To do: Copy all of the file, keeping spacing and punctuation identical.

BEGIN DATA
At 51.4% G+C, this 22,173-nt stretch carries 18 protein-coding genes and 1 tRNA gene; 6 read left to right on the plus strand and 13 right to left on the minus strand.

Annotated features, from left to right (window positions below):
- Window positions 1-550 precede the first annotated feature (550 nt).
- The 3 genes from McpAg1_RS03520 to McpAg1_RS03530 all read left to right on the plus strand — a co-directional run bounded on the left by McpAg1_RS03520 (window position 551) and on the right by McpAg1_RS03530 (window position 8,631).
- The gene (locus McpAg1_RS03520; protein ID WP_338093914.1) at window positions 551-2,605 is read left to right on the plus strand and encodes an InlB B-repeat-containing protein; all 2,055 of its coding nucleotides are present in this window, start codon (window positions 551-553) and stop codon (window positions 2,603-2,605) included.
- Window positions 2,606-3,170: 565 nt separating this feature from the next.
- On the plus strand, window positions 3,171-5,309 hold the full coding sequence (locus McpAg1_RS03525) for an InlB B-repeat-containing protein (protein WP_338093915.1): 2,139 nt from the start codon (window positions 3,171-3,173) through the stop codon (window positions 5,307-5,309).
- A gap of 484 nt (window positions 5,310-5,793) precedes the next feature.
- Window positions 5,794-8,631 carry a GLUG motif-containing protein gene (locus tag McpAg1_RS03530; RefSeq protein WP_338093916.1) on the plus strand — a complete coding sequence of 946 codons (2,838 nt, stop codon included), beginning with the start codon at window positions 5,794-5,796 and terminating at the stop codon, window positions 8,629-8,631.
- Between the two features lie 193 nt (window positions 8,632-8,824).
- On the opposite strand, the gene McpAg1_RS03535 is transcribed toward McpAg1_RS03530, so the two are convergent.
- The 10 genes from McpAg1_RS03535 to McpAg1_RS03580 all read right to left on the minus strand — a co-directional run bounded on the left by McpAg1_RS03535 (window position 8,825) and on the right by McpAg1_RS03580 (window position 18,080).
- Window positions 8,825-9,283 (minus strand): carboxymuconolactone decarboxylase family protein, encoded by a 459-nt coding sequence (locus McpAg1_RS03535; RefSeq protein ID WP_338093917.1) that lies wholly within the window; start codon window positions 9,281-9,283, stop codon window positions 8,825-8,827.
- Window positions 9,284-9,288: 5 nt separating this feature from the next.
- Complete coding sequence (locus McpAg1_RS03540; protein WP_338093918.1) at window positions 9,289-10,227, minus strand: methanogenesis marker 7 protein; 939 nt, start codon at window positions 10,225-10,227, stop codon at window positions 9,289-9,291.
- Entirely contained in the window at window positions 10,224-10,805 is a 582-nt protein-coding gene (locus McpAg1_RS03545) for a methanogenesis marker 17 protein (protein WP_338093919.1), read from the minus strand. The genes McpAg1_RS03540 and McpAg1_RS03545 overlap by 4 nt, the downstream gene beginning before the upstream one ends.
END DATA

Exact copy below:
At 51.4% G+C, this 22,173-nt stretch carries 18 protein-coding genes and 1 tRNA gene; 6 read left to right on the plus strand and 13 right to left on the minus strand.

Annotated features, from left to right (window positions below):
- Window positions 1-550 precede the first annotated feature (550 nt).
- The 3 genes from McpAg1_RS03520 to McpAg1_RS03530 all read left to right on the plus strand — a co-directional run bounded on the left by McpAg1_RS03520 (window position 551) and on the right by McpAg1_RS03530 (window position 8,631).
- The gene (locus McpAg1_RS03520; protein ID WP_338093914.1) at window positions 551-2,605 is read left to right on the plus strand and encodes an InlB B-repeat-containing protein; all 2,055 of its coding nucleotides are present in this window, start codon (window positions 551-553) and stop codon (window positions 2,603-2,605) included.
- Window positions 2,606-3,170: 565 nt separating this feature from the next.
- On the plus strand, window positions 3,171-5,309 hold the full coding sequence (locus McpAg1_RS03525) for an InlB B-repeat-containing protein (protein WP_338093915.1): 2,139 nt from the start codon (window positions 3,171-3,173) through the stop codon (window positions 5,307-5,309).
- A gap of 484 nt (window positions 5,310-5,793) precedes the next feature.
- Window positions 5,794-8,631 carry a GLUG motif-containing protein gene (locus tag McpAg1_RS03530; RefSeq protein WP_338093916.1) on the plus strand — a complete coding sequence of 946 codons (2,838 nt, stop codon included), beginning with the start codon at window positions 5,794-5,796 and terminating at the stop codon, window positions 8,629-8,631.
- Between the two features lie 193 nt (window positions 8,632-8,824).
- On the opposite strand, the gene McpAg1_RS03535 is transcribed toward McpAg1_RS03530, so the two are convergent.
- The 10 genes from McpAg1_RS03535 to McpAg1_RS03580 all read right to left on the minus strand — a co-directional run bounded on the left by McpAg1_RS03535 (window position 8,825) and on the right by McpAg1_RS03580 (window position 18,080).
- Window positions 8,825-9,283 (minus strand): carboxymuconolactone decarboxylase family protein, encoded by a 459-nt coding sequence (locus McpAg1_RS03535; RefSeq protein ID WP_338093917.1) that lies wholly within the window; start codon window positions 9,281-9,283, stop codon window positions 8,825-8,827.
- Window positions 9,284-9,288: 5 nt separating this feature from the next.
- Complete coding sequence (locus McpAg1_RS03540; protein WP_338093918.1) at window positions 9,289-10,227, minus strand: methanogenesis marker 7 protein; 939 nt, start codon at window positions 10,225-10,227, stop codon at window positions 9,289-9,291.
- Entirely contained in the window at window positions 10,224-10,805 is a 582-nt protein-coding gene (locus McpAg1_RS03545) for a methanogenesis marker 17 protein (protein WP_338093919.1), read from the minus strand. The genes McpAg1_RS03540 and McpAg1_RS03545 overlap by 4 nt, the downstream gene beginning before the upstream one ends.